March 8 Alliance

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The March 8 Alliance is a coalition of various political parties in Lebanon. It had been the ruling coalition in Lebanon with the government headed by prime Minister Najib Mikati from June 2011 until 23 March 2013.[1]

History[edit]

The name dates back to 8 March 2005 when different parties called for a mass demonstration in downtown Beirut in response to the Cedar Revolution. The demonstration thanked Syria for helping stop the Lebanese Civil War and the aid in stabilising Lebanon and supporting the Lebanese resistance to the Israeli occupation.

Inclusion of Free Patriotic Movement[edit]

The Free Patriotic Movement (FPM) was the basis of the March 14 Alliance movement. FPM launched the Liberation War against the Syrian Army on 14 March 1989 and participated in all demonstrations against the Syrian occupation until the Cedar Revolution's mass demonstration on 14 March 2005. The Free Patriotic Movement (FPM) split from the March 14 Alliance on 6 February 2006, when its leader Michel Aoun signed a Memorandum of Understanding with Hezbollah. FPM considered its project against the Syrian regime completed when the Syrian army left Lebanon at the end of April 2005.

Free Patriotic Movement led by Michel Aoun eventually joined the rival March 8 Alliance, becoming one of its principal coalition partners.

Ruling Alliance (2011-2013)[edit]

The Progressive Socialist Party left the March 14 alliance in January 2011 after being one of its cornerstones and ostensibly aligned itself with the alliance's Change and Reform Bloc after Walid Jumblatt visited Damascus. This move gave the alliance and its partners a majority in the parliament, enabling them to name Najib Mikati as prime minister to form the Lebanese government of June 2011.[citation needed]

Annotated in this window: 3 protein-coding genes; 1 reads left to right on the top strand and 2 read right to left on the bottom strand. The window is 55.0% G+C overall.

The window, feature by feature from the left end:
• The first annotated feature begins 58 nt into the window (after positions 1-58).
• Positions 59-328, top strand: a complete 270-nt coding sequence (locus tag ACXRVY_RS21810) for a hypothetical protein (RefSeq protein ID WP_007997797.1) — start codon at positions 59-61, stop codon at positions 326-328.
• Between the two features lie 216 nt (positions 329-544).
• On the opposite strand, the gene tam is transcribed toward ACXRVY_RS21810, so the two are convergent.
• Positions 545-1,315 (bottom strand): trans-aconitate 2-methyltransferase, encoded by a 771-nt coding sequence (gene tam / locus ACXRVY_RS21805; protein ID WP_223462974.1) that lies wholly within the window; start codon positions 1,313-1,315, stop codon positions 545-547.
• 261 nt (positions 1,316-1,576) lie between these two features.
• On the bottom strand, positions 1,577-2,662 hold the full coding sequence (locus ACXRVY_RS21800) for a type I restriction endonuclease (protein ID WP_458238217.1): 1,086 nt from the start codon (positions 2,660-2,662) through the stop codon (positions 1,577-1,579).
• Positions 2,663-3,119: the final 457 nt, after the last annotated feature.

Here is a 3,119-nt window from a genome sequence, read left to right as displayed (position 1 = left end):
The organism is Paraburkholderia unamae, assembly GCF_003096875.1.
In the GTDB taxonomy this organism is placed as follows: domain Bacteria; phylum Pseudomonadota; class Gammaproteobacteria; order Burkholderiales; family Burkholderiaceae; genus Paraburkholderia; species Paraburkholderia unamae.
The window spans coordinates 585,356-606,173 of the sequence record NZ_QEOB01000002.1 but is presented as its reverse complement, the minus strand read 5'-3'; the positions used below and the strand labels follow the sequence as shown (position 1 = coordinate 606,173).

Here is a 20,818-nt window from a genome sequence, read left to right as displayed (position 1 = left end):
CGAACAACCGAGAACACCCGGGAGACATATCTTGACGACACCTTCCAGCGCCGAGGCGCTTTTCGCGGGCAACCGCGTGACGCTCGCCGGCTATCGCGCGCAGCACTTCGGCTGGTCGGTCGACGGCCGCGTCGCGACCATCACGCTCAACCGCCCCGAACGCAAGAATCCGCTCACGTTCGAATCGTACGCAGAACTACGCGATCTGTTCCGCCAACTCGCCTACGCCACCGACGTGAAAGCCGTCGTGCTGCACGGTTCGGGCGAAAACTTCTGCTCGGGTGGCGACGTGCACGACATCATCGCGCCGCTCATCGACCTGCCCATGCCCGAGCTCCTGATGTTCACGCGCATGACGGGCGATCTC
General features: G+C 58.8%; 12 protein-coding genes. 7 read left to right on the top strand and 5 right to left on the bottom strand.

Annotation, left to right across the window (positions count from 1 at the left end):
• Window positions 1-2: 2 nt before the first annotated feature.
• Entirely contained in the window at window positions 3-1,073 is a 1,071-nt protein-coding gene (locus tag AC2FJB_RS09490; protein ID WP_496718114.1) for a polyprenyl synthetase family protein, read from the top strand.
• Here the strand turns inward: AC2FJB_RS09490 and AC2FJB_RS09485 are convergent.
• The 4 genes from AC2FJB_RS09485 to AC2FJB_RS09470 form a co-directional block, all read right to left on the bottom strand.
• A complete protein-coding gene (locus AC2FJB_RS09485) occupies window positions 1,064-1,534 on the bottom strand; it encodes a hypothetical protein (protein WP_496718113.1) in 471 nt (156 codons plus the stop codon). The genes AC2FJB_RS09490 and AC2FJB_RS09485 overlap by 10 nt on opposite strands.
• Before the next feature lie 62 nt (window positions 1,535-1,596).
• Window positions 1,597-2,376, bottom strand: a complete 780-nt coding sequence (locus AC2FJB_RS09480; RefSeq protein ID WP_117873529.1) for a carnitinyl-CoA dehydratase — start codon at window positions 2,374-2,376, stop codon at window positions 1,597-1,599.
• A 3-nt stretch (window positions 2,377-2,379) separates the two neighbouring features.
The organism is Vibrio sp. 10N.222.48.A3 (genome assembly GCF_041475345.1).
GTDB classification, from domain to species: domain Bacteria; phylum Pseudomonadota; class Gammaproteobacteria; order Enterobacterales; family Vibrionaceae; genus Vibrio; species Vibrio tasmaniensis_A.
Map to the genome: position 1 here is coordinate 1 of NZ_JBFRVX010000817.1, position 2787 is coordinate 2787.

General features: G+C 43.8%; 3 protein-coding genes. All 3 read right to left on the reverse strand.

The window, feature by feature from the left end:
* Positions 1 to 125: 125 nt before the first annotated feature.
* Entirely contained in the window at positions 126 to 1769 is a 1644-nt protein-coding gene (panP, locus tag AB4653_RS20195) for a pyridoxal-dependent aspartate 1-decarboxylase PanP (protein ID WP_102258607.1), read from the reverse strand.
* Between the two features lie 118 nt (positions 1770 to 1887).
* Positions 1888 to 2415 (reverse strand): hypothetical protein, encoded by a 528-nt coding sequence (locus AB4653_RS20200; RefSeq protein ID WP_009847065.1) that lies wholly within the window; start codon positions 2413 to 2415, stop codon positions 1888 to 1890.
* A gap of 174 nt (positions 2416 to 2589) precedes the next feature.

The government led by March 8 Alliance survived 22 months until Mikati's resignation on 23 March 2013.[2]

Constituent parties[edit]

It held 68 of 128 seats in the parliament after the 2009 elections and consisted of:

Party Arabic Name Seats in Parliament (after 2009 election) Demographic Base
Free Patriotic Movement at-Tayyar al-Watani al-Hurr

التيار الوطني الحر

19 Secular, predominantly Christian
Amal Movement Harakat Amal

حركة أمل

13 Secular, predominantly Shi'a Muslim
Hezbollah Hizballah

حزب الله

12 Shi'a Muslim
Progressive Socialist Party al-Hizb at-Taqaddumi al-Ishtiraki

الحزب التقدمي الإشتراكي

7 Secular, predominantly Druze
Lebanese Democratic Party al-Hizb ad-Dimuqrati al-Lubnani

الحزب الديمقراطي اللبناني

4 Secular, Druze
El Marada Movement Tayyar al-Marada

تيار المردة

3 Christian, mainly Maronite
Glory Movement Harakat Majd

حركة مجد

2 Sunni Muslim
Armenian Revolutionary Federation Tashnag

الطاشناق

2 Secular Armenian
Syrian Social Nationalist Party al-Hizb as-Suri al-Qawmi al-Ijtima'i

الحزب السوري القومي الإجتماعي

2 Secular with support across all communities
Ba'ath Arab Socialist Party Hizb al-Ba'th al-Arabi al-Ishtiraki

حزب البعث العربي الإشتراكي

2 Secular
Solidarity Party Hizb at-Tadamoun

حزب التضامن

1 Maronite Christian
Skaff Bloc Kutlat Skaff

كتلة سكاف

0 Secular, mainly Greek Catholic
Popular Nasserite Organization at-Tanzim ash-Sha’bi al-Nasiri

التنظيم الشعبي الناصري

0 Secular, mainly Sunni Muslim
Arab Democratic Party al-Hizb ad-Dimuqrati al-Arabi

الحزب الديمقراطي العربي

0 Alawi Muslims

References[edit]

  1. ^ March 8 finished, Aoun out in the cold The Daily Star 10 July 2013
  2. ^ El Basha, Thomas (22 March 2013). "Lebanese PM announces resignation of his government". The Daily Star. Retrieved 22 March 2013.